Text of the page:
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A female grizzly bear on the hunt for salmon in Glendale river while her spring cub shakes its self off in Knights Inlet, B.C. September 18, 2013. (John Lehmann/The Globe and Mail)John Lehmann/The Globe and Mail

It will now be easier for a threatened population of southeastern British Columbia grizzly bears to find new mates with a larger grizzly population to the east.

The Nature Conservancy of Canada has added 150 hectares to a conservation corridor that runs through the Creston Valley, making a safer passage for the South Selkirk species of grizzly as the bears move through the Selkirk and Purcell mountains.

The so-called Frog Bear Conservation Corridor will also benefit the northern leopard frog in the only known breeding location in B.C. for the endangered amphibian.

The cost of conserving two parcels of land is $1.4-million, and includes property that will serve as a gateway for bears moving down from the mountains.

One of the parcels of forested land was purchased from Wynndel Box and Lumber, based in Creston, B.C., and is adjacent to the Creston Valley Wildlife Management Area. A second 85-hectare property is in the valley bottom and will continue to be used for agriculture.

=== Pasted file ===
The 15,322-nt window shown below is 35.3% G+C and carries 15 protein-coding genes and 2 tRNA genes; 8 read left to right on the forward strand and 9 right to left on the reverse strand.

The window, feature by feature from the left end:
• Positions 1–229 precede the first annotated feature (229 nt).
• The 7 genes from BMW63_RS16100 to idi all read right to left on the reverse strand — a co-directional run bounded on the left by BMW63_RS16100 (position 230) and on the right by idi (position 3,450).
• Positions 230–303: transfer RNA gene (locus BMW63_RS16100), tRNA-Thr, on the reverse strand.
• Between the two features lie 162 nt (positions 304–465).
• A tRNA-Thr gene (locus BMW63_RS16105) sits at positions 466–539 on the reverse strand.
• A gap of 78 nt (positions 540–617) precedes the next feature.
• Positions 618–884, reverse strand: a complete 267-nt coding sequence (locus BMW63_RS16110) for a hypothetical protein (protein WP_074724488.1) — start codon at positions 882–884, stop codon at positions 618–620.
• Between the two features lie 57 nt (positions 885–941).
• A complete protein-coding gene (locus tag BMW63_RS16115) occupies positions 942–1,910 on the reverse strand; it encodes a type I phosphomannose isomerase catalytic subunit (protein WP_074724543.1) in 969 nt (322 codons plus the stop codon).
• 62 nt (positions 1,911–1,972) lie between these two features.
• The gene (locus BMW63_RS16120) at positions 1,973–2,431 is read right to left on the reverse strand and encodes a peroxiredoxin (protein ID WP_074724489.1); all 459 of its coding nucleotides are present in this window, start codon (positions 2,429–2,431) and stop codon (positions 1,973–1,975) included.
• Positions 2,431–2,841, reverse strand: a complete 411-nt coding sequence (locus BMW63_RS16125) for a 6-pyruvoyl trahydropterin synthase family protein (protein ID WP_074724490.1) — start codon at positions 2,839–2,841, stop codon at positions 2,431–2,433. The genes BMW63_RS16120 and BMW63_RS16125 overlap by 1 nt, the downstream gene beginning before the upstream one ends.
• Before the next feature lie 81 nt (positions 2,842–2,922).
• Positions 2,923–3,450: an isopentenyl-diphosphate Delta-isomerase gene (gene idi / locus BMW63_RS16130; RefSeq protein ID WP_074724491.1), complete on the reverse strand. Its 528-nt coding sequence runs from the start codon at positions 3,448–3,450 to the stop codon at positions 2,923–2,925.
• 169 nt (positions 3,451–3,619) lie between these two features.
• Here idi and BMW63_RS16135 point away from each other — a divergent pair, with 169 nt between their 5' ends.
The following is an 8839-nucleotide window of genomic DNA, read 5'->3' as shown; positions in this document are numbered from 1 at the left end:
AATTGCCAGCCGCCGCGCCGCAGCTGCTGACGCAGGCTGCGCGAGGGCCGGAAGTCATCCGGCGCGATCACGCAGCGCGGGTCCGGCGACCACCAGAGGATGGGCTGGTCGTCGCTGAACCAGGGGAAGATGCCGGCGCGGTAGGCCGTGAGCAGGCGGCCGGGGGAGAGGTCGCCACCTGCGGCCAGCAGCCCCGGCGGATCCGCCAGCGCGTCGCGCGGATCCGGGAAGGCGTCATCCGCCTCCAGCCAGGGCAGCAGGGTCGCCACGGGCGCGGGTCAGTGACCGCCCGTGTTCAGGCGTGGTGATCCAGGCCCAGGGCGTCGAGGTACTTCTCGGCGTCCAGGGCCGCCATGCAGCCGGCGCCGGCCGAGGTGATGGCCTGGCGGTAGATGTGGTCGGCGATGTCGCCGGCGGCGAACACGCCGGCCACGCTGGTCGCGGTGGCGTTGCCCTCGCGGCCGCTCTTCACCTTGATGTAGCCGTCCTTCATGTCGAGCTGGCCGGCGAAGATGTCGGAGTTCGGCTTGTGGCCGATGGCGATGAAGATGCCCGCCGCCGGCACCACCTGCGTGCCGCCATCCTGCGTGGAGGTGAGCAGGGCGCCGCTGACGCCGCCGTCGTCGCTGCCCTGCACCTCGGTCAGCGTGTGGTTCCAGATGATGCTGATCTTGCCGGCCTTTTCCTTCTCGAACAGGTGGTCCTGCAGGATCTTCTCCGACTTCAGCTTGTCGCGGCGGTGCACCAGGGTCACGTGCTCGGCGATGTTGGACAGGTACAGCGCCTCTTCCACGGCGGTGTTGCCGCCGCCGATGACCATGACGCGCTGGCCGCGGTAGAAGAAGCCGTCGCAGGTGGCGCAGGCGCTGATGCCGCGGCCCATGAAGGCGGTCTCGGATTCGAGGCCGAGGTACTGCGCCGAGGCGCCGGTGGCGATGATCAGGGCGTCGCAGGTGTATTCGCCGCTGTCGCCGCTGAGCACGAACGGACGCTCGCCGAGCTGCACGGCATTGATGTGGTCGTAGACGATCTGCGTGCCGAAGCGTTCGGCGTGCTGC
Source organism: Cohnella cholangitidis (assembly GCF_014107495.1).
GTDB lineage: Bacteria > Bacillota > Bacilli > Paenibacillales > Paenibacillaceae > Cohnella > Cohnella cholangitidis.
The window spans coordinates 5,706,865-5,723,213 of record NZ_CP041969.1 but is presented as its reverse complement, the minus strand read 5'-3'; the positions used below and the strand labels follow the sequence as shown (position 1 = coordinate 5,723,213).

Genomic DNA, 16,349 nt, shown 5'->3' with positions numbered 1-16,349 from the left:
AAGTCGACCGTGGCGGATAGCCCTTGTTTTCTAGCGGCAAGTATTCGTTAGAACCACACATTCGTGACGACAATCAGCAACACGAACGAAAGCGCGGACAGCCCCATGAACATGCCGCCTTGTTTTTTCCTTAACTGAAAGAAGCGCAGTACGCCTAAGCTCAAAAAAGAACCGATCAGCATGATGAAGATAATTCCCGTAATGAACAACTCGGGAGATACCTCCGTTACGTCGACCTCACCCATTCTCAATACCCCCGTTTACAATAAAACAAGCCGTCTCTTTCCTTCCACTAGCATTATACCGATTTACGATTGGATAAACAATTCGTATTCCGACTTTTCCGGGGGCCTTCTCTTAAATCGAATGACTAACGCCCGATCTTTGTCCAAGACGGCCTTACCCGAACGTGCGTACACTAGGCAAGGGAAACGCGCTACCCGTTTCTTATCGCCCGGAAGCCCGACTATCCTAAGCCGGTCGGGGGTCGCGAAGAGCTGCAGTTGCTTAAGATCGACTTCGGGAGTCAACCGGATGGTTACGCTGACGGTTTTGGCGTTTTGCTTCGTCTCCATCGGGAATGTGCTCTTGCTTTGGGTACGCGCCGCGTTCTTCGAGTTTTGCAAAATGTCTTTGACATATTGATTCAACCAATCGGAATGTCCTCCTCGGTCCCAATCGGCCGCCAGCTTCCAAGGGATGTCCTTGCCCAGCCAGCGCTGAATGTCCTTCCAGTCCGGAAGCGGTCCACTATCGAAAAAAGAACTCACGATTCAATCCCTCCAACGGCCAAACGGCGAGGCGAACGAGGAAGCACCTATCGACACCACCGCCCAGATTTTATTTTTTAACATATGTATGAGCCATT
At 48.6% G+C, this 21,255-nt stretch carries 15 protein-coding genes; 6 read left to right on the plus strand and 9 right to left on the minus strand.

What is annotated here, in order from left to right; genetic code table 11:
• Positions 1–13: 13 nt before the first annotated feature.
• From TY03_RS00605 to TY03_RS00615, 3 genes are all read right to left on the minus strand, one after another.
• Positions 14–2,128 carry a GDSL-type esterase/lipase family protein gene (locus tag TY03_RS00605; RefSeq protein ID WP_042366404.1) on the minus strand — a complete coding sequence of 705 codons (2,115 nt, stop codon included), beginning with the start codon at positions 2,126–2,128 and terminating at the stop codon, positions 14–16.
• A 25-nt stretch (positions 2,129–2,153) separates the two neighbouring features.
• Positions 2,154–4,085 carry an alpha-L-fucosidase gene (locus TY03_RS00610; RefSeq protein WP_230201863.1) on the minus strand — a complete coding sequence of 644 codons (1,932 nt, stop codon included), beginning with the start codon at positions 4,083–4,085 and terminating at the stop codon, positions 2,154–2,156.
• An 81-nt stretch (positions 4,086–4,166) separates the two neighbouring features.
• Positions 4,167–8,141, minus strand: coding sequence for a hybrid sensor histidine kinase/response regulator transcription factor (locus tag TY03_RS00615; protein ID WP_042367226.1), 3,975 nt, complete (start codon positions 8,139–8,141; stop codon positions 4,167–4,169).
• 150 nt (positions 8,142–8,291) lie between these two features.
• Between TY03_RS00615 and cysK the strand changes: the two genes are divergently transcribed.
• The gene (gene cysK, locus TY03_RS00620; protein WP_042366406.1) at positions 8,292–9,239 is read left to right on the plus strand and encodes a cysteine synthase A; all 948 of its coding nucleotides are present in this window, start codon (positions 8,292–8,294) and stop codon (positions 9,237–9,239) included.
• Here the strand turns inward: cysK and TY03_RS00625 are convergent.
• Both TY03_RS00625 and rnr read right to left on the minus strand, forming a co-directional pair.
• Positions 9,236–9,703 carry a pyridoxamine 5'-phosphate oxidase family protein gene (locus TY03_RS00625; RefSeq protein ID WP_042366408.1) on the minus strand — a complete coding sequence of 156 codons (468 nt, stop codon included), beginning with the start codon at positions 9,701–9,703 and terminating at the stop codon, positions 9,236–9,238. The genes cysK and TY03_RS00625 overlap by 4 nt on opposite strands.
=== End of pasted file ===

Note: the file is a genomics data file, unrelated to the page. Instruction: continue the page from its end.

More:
The conservancy's Nancy Newhouse said researchers have mapped out the movements of the bears through the valley and know the corridor is vital for the prospects of the South Selkirk grizzly population.

"The Creston Valley is an incredible hot spot for conservation," Ms. Newhouse said.

Experts say connecting the two populations of bears is considered critical for their long-term prospects, allowing the at-risk grizzlies to find new mates. The corridor is also expected to reduce human-bear conflict.

"Providing for wildlife connectivity through human environments has become the issue of our times, here in southern B.C. and around the world," Michael Proctor, grizzly bear biologist, said in a news release. "Enabling grizzly bears and other species to be inter-connected between mountain ranges and across regions might be the single best thing we can do to provide options for species, ecosystems and nature to adapt to climate change."

Several other rare species have also been documented in the Creston Valley, including the northern rubber boa snake, and birds like the great blue heron, American bittern and Western screech-owl.

This content appears as provided to The Globe by the originating wire service. It has not been edited by Globe staff.

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